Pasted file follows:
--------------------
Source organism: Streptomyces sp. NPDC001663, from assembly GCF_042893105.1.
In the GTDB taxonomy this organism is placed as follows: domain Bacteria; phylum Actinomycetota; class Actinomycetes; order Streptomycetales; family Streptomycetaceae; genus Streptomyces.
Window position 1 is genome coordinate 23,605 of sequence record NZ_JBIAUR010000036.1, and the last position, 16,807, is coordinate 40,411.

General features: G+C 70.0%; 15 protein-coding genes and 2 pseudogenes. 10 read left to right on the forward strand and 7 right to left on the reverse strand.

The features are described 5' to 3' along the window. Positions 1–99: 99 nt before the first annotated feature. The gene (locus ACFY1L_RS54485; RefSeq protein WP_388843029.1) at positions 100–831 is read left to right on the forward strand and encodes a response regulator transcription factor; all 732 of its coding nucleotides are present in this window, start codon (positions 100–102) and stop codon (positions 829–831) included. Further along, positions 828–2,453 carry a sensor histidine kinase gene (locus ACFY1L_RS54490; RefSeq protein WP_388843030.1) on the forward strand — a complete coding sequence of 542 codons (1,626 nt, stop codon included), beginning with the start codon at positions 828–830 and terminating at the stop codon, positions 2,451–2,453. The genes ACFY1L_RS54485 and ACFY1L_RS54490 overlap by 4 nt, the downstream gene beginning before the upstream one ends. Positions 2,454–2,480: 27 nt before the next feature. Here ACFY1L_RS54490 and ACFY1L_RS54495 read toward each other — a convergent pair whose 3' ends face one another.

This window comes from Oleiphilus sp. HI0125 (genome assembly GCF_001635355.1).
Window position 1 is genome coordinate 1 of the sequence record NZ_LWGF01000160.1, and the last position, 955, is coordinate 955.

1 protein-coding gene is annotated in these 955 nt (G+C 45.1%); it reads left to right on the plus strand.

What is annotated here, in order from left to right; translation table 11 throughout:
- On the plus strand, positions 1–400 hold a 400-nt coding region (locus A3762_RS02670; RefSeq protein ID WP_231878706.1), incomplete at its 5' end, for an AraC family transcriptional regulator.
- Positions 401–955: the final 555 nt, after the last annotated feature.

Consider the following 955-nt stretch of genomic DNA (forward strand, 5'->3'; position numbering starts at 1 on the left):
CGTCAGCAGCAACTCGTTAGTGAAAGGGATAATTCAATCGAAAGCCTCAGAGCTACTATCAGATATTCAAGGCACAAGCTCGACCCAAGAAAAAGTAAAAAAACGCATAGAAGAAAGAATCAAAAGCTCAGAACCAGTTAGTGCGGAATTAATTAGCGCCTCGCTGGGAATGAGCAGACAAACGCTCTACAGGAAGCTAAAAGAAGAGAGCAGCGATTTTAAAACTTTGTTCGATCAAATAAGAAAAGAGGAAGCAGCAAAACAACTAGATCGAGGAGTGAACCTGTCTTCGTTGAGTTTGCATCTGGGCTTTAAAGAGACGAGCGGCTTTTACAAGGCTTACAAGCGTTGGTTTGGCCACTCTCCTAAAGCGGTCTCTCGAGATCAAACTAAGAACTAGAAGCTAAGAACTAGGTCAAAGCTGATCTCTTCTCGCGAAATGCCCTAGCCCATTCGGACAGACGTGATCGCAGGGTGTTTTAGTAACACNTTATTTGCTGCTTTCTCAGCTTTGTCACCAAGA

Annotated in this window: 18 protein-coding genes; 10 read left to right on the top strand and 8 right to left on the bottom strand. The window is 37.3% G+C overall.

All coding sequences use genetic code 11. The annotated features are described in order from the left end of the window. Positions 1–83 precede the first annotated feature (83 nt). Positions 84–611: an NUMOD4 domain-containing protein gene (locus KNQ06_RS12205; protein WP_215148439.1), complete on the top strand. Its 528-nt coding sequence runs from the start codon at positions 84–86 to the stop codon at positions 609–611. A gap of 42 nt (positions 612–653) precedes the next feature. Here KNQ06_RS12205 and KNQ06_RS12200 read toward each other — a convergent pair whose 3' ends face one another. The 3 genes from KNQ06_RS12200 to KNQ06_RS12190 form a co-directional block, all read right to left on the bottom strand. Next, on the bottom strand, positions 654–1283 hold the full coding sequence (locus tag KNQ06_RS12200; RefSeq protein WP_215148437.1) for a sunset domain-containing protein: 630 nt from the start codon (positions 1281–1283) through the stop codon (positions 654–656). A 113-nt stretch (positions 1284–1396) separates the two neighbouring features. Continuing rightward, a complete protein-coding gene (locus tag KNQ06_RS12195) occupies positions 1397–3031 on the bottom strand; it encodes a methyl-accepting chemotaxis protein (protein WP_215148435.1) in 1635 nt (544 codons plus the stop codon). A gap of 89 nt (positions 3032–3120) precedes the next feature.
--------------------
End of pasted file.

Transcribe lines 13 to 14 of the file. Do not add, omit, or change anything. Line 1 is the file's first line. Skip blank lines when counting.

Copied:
CGTCAGCAGCAACTCGTTAGTGAAAGGGATAATTCAATCGAAAGCCTCAGAGCTACTATCAGATATTCAAGGCACAAGCTCGACCCAAGAAAAAGTAAAAAAACGCATAGAAGAAAGAATCAAAAGCTCAGAACCAGTTAGTGCGGAATTAATTAGCGCCTCGCTGGGAATGAGCAGACAAACGCTCTACAGGAAGCTAAAAGAAGAGAGCAGCGATTTTAAAACTTTGTTCGATCAAATAAGAAAAGAGGAAGCAGCAAAACAACTAGATCGAGGAGTGAACCTGTCTTCGTTGAGTTTGCATCTGGGCTTTAAAGAGACGAGCGGCTTTTACAAGGCTTACAAGCGTTGGTTTGGCCACTCTCCTAAAGCGGTCTCTCGAGATCAAACTAAGAACTAGAAGCTAAGAACTAGGTCAAAGCTGATCTCTTCTCGCGAAATGCCCTAGCCCATTCGGACAGACGTGATCGCAGGGTGTTTTAGTAACACNTTATTTGCTGCTTTCTCAGCTTTGTCACCAAGA

Annotated in this window: 18 protein-coding genes; 10 read left to right on the top strand and 8 right to left on the bottom strand. The window is 37.3% G+C overall.